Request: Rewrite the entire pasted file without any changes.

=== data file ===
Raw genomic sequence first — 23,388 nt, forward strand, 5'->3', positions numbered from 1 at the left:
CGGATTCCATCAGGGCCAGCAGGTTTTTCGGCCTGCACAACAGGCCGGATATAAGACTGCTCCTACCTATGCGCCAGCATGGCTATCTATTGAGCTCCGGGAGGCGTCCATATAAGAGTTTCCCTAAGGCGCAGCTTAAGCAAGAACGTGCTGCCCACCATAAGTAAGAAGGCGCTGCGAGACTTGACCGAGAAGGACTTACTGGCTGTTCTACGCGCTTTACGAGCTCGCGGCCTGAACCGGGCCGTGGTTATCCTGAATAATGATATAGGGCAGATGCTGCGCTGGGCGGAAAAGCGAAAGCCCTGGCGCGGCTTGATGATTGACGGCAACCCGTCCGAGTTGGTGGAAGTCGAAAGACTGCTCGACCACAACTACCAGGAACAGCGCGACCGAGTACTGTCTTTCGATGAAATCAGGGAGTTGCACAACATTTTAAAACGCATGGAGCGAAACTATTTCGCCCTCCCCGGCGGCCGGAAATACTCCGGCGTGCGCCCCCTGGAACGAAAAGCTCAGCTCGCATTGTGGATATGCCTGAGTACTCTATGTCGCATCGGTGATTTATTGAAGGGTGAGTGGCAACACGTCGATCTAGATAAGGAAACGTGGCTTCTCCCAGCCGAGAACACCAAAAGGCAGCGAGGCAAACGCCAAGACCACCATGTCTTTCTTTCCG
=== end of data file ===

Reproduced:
Raw genomic sequence first — 23,388 nt, forward strand, 5'->3', positions numbered from 1 at the left:
CGGATTCCATCAGGGCCAGCAGGTTTTTCGGCCTGCACAACAGGCCGGATATAAGACTGCTCCTACCTATGCGCCAGCATGGCTATCTATTGAGCTCCGGGAGGCGTCCATATAAGAGTTTCCCTAAGGCGCAGCTTAAGCAAGAACGTGCTGCCCACCATAAGTAAGAAGGCGCTGCGAGACTTGACCGAGAAGGACTTACTGGCTGTTCTACGCGCTTTACGAGCTCGCGGCCTGAACCGGGCCGTGGTTATCCTGAATAATGATATAGGGCAGATGCTGCGCTGGGCGGAAAAGCGAAAGCCCTGGCGCGGCTTGATGATTGACGGCAACCCGTCCGAGTTGGTGGAAGTCGAAAGACTGCTCGACCACAACTACCAGGAACAGCGCGACCGAGTACTGTCTTTCGATGAAATCAGGGAGTTGCACAACATTTTAAAACGCATGGAGCGAAACTATTTCGCCCTCCCCGGCGGCCGGAAATACTCCGGCGTGCGCCCCCTGGAACGAAAAGCTCAGCTCGCATTGTGGATATGCCTGAGTACTCTATGTCGCATCGGTGATTTATTGAAGGGTGAGTGGCAACACGTCGATCTAGATAAGGAAACGTGGCTTCTCCCAGCCGAGAACACCAAAAGGCAGCGAGGCAAACGCCAAGACCACCATGTCTTTCTTTCCG